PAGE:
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Abe Scarr,
Illinois PIRG Education Fund

New Study: Traffic Data Does Not Support Spending on Illiana Expressway

Illiana an example of waste, based on outdated assumptions
For Immediate Release

A new report by Illinois PIRG Education Fund calls the Illiana Expressway one of 11 examples of wasteful highway spending based on its outdated assumptions of ever-increasing driving. The study, which details ten other highway “boondoggles” across the country, demonstrates that projections supporting the Illiana predict driving to increase by .92% per year from 2010 to 2040, while actual driving increased by less than half of that in the last decade and has been decreasing since 2010. The study calls for decision makers to reprioritize scarce transportation dollars to other projects.

“Americans have been driving less, but state and federal governments are still spending billions of dollars on highway expansion projects based on outdated and obsolete assumptions,” said Abe Scarr, Director of the Illinois PIRG Education Fund. “The time has come to shift our resources to invest in 21st century priorities, like fixing our roads and bridges and providing more Americans with a wider range of transportation choices.”

The Illiana Expressway has been a controversial project for several years. In order to qualify for key federal funding, it must be included as a priority project in the Chicago Metropolitan Agency for Planning’s (CMAP) GOTO 2040 plan. While the CMAP Board voted against the Illiana last year, the project is still in the GOTO 2040 plan because of a vote by Metropolitan Planning Organization Policy Committee.  The two boards have a joint meeting on October 8th when they will vote to approve the GOTO 2040 plan.

“New road projects like the Illiana are pitched to rural communities like mine under the guise of economic development,” said Will County Board Member Judy Ogalla, “when in reality they often fail to deliver. Many small communities either continue as they are after the roads are built or worse they lose any potential growth they might of had due to loss of tax dollars and the ability to draw new residents to their communities.”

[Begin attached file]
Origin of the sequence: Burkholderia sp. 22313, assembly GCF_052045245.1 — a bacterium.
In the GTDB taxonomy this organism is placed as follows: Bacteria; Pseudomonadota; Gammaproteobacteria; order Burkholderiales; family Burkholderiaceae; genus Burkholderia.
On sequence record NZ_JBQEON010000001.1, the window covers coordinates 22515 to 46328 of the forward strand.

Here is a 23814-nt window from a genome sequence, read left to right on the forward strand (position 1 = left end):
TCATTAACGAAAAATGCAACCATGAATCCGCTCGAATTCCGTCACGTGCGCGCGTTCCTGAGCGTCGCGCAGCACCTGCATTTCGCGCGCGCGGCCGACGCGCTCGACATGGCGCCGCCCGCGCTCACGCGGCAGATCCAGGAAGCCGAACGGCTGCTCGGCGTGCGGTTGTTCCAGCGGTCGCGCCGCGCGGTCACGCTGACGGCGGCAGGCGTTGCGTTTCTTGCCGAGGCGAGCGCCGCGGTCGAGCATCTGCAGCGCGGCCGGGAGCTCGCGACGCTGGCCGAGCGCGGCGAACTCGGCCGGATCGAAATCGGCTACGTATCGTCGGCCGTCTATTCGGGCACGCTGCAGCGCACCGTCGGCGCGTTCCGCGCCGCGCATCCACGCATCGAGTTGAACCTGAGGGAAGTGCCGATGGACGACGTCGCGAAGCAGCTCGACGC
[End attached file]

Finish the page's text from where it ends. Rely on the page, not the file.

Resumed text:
The report, “Highway Boondoggles: Wasteful Spending and America’s Future,” notes that the Illiana Expressway is based on the presumption that traffic in the 18 county region affected by the road will increase by .92% annually between 2010 and 2040, as measured in total vehicle miles traveled (VMT). However, that is more than double the annual rate of increase from 2001 and 2010 (.42%). And, since 2010, VMT in the region has been down .49% annually. The Iliana is projected to cost anywhere between $1.3 to $2.8 billion, and Illinois taxpayers would be on the hook for anywhere between $690 million to 1.35 billion of the costs.

“Illinois should ‘fix it first’ by prioritizing road funds to repair the potholed roads, troubled bridges and aging highways that people do use instead of building costly new roads to nowhere, like the proposed Illiana Tollway,  driven by political clout,” said Howard Learner, Executive Director of the Environmental Law & Policy Center. “Illinois and other Midwest states should also prioritize investments to improve modern higher-speed passenger rail and better public transit service that efficiently meets the growing public travel demands.

With limited resources dedicated to repair, Illinois has 2,275 bridges that engineers have deemed “structurally deficient,” according to the most recent (2013) National Bridge Inventory tabulated by the Federal Highway Administration (See “All Bridges” linked here). 

“Why should Illinois prioritize spending on this highly questionable highway expansion while more than 2,000 bridges remain structurally deficient and other more deserving projects are ignored?” asked Scarr.

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